Santa Clara, CA — With the number of delivery drones in the global eCommerce industry alone expected to increase to 2.2 million units by 2025, there will be a surge in the demand for drone servicing, repair, and maintenance. Drone delivery trials are being conducted in at least 15 countries, including Canada, Australia, the US, the UK, Japan, and Switzerland by specialized companies such as Flirtey, Flytrex, and Zipline, as well as cross-industry companies such as Amazon, Alphabet, Alibaba, JD.com, Airbus, and UPS. The entry of majors from other industries is a huge boost to the market, as they are able to leverage their expertise in technology, eCommerce, aviation, and logistics to accelerate the commercialization process.
Faster deliveries, reduced road traffic, access to remote areas, accurate deliveries, and greater convenience make drones an attractive proposition for last-mile delivery,” said Joe Praveen Vijayakumar, Mobility Consulting Vice President at Frost & Sullivan. “Acknowledging the vast application scope of the technology, drone delivery companies are collaborating with drone software platform companies to develop advanced artificial intelligence and autonomous flight capabilities. There is also considerable potential to partner with companies developing next-generation rotorsand propellers that can muzzle sound.”
Frost & Sullivan’s recent analysis, Analysis of the Drone Delivery Landscape and the Evolving Business Opportunities, 2018, analyzes the current and future trends in the drone delivery market. It presents the technological challenges, various types of delivery drones, and profiles of key participants. The market is segmented by drone type into multicopters such as tricopter, quadcopter, hexacopter, and octocopter, as well as fixed-wing and transitional drones. The study also covers the evolving commercial drone delivery regulations across the globe and identifies countries with favorable regulations for commercial drone operations.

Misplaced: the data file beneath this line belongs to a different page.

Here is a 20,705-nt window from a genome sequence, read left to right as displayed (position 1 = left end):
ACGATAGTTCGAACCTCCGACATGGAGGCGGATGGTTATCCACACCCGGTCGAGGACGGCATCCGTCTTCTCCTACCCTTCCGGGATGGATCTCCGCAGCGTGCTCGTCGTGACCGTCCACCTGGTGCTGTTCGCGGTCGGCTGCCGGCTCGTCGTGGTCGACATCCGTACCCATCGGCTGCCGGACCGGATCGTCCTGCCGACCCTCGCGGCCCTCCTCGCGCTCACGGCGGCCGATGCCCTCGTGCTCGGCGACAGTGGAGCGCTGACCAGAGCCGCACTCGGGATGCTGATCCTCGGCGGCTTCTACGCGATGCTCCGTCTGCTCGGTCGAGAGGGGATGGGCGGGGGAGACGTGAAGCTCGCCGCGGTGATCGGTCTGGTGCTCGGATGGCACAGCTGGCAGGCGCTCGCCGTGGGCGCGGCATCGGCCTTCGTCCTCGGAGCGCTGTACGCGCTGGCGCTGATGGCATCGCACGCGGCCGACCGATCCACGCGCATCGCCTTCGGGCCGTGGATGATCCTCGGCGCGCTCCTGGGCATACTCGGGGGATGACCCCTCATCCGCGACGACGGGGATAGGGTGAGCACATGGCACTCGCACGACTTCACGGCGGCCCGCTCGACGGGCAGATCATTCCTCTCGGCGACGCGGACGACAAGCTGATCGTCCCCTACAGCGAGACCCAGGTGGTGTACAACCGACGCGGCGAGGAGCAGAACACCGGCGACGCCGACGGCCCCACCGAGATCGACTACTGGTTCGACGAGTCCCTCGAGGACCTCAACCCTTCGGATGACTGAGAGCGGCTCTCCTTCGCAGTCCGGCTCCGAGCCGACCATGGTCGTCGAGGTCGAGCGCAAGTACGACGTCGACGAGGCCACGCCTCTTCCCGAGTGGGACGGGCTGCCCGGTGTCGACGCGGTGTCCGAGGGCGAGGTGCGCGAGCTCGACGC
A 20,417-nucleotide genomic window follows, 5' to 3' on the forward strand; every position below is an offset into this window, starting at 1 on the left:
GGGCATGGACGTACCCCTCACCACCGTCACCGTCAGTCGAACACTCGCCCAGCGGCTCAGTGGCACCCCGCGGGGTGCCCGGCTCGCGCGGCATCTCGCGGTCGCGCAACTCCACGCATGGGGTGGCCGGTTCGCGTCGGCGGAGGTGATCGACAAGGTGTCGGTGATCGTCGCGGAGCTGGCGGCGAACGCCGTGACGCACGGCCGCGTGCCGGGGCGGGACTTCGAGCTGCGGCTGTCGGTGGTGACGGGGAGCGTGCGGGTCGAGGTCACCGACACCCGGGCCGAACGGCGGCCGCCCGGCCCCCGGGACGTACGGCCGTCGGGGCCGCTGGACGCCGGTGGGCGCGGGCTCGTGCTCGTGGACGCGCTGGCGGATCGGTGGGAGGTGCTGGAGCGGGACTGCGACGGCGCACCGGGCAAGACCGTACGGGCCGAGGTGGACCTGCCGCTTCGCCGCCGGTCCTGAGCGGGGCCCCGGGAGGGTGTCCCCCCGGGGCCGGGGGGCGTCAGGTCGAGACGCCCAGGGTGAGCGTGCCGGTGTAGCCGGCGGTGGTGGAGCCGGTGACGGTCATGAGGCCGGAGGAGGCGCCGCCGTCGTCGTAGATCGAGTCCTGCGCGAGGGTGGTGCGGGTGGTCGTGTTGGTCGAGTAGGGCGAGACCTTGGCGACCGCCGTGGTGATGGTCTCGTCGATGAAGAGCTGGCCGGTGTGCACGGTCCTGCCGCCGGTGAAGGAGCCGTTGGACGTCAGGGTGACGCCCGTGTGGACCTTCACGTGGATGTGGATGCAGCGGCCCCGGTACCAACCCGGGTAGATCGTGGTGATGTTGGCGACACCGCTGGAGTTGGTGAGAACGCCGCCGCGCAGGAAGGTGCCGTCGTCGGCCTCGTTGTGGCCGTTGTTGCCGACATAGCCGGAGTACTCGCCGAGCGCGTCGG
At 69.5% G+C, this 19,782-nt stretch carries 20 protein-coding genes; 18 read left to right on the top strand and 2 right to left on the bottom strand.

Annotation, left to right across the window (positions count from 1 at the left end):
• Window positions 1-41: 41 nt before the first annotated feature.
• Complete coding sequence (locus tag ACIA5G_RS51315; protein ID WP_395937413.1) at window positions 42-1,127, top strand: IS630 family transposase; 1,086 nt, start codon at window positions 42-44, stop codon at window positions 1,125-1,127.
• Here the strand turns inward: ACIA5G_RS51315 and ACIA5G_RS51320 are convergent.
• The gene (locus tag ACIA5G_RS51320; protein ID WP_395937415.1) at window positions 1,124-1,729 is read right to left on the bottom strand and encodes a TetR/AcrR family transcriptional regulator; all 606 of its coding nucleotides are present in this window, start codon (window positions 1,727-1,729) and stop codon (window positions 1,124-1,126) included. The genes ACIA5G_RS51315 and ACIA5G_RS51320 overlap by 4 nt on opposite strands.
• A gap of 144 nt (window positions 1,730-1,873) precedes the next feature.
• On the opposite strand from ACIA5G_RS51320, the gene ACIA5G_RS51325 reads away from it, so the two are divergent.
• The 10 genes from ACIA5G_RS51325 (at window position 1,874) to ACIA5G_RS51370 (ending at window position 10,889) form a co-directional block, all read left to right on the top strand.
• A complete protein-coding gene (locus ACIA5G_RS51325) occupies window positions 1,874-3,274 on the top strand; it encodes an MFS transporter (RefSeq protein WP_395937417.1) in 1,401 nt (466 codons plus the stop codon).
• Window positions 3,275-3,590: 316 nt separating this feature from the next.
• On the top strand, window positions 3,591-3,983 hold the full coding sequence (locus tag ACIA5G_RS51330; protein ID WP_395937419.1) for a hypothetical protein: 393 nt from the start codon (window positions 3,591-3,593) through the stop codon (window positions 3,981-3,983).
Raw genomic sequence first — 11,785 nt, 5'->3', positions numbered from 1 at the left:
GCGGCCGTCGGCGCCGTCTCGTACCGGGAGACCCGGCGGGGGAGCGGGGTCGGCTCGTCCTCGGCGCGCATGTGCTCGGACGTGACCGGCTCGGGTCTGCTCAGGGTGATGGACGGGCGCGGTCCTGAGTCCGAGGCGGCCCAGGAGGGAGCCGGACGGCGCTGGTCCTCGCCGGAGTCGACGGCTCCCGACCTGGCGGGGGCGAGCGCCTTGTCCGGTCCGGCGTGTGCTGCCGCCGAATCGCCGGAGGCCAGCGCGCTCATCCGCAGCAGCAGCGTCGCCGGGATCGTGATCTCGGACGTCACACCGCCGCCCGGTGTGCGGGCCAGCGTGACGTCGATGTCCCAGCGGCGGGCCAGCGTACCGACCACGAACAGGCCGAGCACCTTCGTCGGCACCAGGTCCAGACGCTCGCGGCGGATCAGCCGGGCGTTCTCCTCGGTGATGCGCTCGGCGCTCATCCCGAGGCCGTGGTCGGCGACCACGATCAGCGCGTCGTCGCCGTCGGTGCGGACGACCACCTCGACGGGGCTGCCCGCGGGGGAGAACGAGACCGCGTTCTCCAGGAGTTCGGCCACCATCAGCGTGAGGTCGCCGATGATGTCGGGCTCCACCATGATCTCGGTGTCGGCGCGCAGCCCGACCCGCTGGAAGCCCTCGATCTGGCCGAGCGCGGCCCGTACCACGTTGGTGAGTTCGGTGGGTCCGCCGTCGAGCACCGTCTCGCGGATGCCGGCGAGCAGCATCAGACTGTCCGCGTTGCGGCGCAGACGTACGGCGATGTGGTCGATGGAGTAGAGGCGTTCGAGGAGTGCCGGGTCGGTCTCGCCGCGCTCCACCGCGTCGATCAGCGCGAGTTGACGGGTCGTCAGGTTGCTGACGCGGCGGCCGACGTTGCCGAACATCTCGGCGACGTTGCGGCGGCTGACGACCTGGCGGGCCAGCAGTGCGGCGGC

“Furthermore, investments in robust cybersecurity are crucial to increase adoption of drone delivery systems,” noted Vijayakumar. “The rise of blockchain in the commercial drone market will make drone services more secure, precise, and easier to track and regulate. Blockchain can employ cryptography to help drones securely communicate with each other, the customer’s mobile phone, as well as the command center.”
The regulatory landscape is progressing in line with these market developments. Many states in the US are framing regulations and laws defining the purposes and circumstances under which drones can and cannot be used. As drone delivery becomes increasingly mainstream, companies will be able to enjoy greater growth opportunities presented by:
Offering drones that are optimized to the specific needs of individual application areas. This will result in a range of business models and revenue streams.
Establishing supporting infrastructures, including distribution hubs, delivery platforms, and a network of charging stations to ensure smooth drone delivery operations.
Working closely with relevant government bodiesto expedite the process of framing rules for drone delivery operations.
Resolving challenges related to safety, air traffic control, and noise.